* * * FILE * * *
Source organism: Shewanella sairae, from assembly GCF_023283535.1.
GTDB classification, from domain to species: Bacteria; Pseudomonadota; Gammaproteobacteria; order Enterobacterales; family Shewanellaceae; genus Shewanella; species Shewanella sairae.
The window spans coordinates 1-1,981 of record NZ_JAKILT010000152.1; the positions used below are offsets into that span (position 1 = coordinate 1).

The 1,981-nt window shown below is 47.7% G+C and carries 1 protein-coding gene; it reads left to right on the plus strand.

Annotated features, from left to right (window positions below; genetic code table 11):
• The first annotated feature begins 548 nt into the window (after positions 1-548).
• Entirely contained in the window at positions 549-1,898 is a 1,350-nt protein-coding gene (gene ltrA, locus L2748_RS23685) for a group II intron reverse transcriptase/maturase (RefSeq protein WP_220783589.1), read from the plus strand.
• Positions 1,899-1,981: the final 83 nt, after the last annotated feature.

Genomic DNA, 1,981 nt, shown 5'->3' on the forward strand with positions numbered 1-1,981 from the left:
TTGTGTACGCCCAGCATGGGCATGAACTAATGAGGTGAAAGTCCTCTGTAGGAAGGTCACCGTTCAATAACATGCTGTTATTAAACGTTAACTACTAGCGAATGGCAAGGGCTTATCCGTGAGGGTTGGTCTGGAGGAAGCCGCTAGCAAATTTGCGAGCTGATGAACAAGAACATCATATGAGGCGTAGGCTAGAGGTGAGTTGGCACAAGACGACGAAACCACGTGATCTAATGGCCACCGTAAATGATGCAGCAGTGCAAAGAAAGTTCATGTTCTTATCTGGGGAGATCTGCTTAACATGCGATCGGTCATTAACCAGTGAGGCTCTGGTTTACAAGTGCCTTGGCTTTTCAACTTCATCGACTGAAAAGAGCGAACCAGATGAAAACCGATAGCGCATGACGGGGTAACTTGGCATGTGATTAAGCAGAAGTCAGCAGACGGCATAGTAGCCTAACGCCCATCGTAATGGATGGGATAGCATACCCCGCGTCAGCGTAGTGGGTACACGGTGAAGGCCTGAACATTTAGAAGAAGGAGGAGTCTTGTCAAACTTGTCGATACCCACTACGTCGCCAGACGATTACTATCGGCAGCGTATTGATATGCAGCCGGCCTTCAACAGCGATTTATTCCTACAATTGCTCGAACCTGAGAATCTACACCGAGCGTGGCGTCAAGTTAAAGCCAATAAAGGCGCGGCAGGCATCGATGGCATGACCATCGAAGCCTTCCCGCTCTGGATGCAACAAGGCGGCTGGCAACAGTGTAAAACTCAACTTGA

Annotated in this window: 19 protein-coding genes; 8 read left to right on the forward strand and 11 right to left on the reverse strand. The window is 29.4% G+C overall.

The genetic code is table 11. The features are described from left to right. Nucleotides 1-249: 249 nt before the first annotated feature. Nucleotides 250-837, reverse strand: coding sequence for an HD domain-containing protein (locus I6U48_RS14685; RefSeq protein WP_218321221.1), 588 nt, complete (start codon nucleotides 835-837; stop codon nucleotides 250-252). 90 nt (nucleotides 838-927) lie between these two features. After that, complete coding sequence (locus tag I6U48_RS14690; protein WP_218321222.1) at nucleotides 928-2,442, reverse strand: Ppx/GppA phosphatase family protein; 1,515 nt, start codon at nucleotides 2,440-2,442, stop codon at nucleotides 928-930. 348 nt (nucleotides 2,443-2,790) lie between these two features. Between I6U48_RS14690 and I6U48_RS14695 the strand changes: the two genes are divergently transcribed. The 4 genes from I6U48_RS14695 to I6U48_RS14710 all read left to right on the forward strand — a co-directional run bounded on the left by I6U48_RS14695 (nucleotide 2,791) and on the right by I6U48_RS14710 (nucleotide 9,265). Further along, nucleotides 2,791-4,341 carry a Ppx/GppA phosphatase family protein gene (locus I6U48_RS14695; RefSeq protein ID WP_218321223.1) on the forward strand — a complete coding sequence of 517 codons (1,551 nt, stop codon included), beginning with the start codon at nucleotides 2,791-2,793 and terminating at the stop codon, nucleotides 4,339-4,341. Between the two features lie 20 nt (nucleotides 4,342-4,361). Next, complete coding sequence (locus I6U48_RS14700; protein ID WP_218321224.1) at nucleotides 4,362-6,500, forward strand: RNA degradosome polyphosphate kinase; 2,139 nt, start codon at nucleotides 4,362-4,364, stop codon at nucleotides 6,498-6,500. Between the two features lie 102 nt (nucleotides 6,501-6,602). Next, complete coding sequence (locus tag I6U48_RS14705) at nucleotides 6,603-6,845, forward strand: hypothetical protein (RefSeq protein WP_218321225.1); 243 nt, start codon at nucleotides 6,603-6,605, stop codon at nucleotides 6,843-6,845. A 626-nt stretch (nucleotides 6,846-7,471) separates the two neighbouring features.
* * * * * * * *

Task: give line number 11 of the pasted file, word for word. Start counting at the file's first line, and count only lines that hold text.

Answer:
Annotated in this window: 19 protein-coding genes; 8 read left to right on the forward strand and 11 right to left on the reverse strand. The window is 29.4% G+C overall.